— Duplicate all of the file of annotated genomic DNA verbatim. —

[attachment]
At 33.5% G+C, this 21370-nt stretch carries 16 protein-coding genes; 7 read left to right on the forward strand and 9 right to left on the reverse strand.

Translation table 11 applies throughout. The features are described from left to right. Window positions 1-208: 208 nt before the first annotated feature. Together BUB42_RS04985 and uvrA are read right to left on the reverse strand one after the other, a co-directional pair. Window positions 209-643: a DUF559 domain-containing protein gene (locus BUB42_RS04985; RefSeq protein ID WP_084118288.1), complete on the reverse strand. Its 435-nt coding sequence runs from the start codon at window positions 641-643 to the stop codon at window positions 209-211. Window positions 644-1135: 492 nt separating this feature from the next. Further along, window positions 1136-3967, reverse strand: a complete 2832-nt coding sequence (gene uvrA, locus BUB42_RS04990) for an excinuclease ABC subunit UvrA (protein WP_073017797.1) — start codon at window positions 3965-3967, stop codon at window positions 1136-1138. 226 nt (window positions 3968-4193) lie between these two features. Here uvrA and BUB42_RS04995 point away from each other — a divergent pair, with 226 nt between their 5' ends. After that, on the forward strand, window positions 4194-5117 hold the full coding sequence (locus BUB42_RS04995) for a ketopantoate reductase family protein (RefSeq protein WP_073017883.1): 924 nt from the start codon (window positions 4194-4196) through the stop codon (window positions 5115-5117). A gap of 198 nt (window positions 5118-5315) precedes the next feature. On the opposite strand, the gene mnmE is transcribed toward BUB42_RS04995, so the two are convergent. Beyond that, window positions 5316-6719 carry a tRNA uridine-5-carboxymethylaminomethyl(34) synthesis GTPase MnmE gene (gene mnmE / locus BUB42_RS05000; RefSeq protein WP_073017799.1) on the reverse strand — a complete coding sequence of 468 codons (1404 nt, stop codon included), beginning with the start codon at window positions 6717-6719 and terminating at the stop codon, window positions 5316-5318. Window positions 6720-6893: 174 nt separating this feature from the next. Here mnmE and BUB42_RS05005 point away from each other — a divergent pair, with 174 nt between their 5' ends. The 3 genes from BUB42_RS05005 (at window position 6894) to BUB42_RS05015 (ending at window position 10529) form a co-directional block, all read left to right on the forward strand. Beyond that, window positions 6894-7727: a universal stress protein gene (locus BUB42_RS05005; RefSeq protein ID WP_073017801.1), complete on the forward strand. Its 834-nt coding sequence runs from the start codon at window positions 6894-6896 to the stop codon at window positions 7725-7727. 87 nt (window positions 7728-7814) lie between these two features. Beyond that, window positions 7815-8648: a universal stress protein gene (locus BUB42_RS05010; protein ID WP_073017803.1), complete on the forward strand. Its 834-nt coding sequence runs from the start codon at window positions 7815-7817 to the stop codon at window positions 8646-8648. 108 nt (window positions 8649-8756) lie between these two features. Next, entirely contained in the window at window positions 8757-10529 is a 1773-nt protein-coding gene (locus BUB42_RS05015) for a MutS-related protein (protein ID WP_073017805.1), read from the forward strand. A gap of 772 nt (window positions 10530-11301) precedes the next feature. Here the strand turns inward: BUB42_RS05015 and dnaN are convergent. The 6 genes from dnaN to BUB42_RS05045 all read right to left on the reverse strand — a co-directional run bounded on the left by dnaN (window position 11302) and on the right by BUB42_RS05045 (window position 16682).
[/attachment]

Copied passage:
At 33.5% G+C, this 21370-nt stretch carries 16 protein-coding genes; 7 read left to right on the forward strand and 9 right to left on the reverse strand.

Translation table 11 applies throughout. The features are described from left to right. Window positions 1-208: 208 nt before the first annotated feature. Together BUB42_RS04985 and uvrA are read right to left on the reverse strand one after the other, a co-directional pair. Window positions 209-643: a DUF559 domain-containing protein gene (locus BUB42_RS04985; RefSeq protein ID WP_084118288.1), complete on the reverse strand. Its 435-nt coding sequence runs from the start codon at window positions 641-643 to the stop codon at window positions 209-211. Window positions 644-1135: 492 nt separating this feature from the next. Further along, window positions 1136-3967, reverse strand: a complete 2832-nt coding sequence (gene uvrA, locus BUB42_RS04990) for an excinuclease ABC subunit UvrA (protein WP_073017797.1) — start codon at window positions 3965-3967, stop codon at window positions 1136-1138. 226 nt (window positions 3968-4193) lie between these two features. Here uvrA and BUB42_RS04995 point away from each other — a divergent pair, with 226 nt between their 5' ends. After that, on the forward strand, window positions 4194-5117 hold the full coding sequence (locus BUB42_RS04995) for a ketopantoate reductase family protein (RefSeq protein WP_073017883.1): 924 nt from the start codon (window positions 4194-4196) through the stop codon (window positions 5115-5117). A gap of 198 nt (window positions 5118-5315) precedes the next feature. On the opposite strand, the gene mnmE is transcribed toward BUB42_RS04995, so the two are convergent. Beyond that, window positions 5316-6719 carry a tRNA uridine-5-carboxymethylaminomethyl(34) synthesis GTPase MnmE gene (gene mnmE / locus BUB42_RS05000; RefSeq protein WP_073017799.1) on the reverse strand — a complete coding sequence of 468 codons (1404 nt, stop codon included), beginning with the start codon at window positions 6717-6719 and terminating at the stop codon, window positions 5316-5318. Window positions 6720-6893: 174 nt separating this feature from the next. Here mnmE and BUB42_RS05005 point away from each other — a divergent pair, with 174 nt between their 5' ends. The 3 genes from BUB42_RS05005 (at window position 6894) to BUB42_RS05015 (ending at window position 10529) form a co-directional block, all read left to right on the forward strand. Beyond that, window positions 6894-7727: a universal stress protein gene (locus BUB42_RS05005; RefSeq protein ID WP_073017801.1), complete on the forward strand. Its 834-nt coding sequence runs from the start codon at window positions 6894-6896 to the stop codon at window positions 7725-7727. 87 nt (window positions 7728-7814) lie between these two features. Beyond that, window positions 7815-8648: a universal stress protein gene (locus BUB42_RS05010; protein ID WP_073017803.1), complete on the forward strand. Its 834-nt coding sequence runs from the start codon at window positions 7815-7817 to the stop codon at window positions 8646-8648. 108 nt (window positions 8649-8756) lie between these two features. Next, entirely contained in the window at window positions 8757-10529 is a 1773-nt protein-coding gene (locus BUB42_RS05015) for a MutS-related protein (protein ID WP_073017805.1), read from the forward strand. A gap of 772 nt (window positions 10530-11301) precedes the next feature. Here the strand turns inward: BUB42_RS05015 and dnaN are convergent. The 6 genes from dnaN to BUB42_RS05045 all read right to left on the reverse strand — a co-directional run bounded on the left by dnaN (window position 11302) and on the right by BUB42_RS05045 (window position 16682).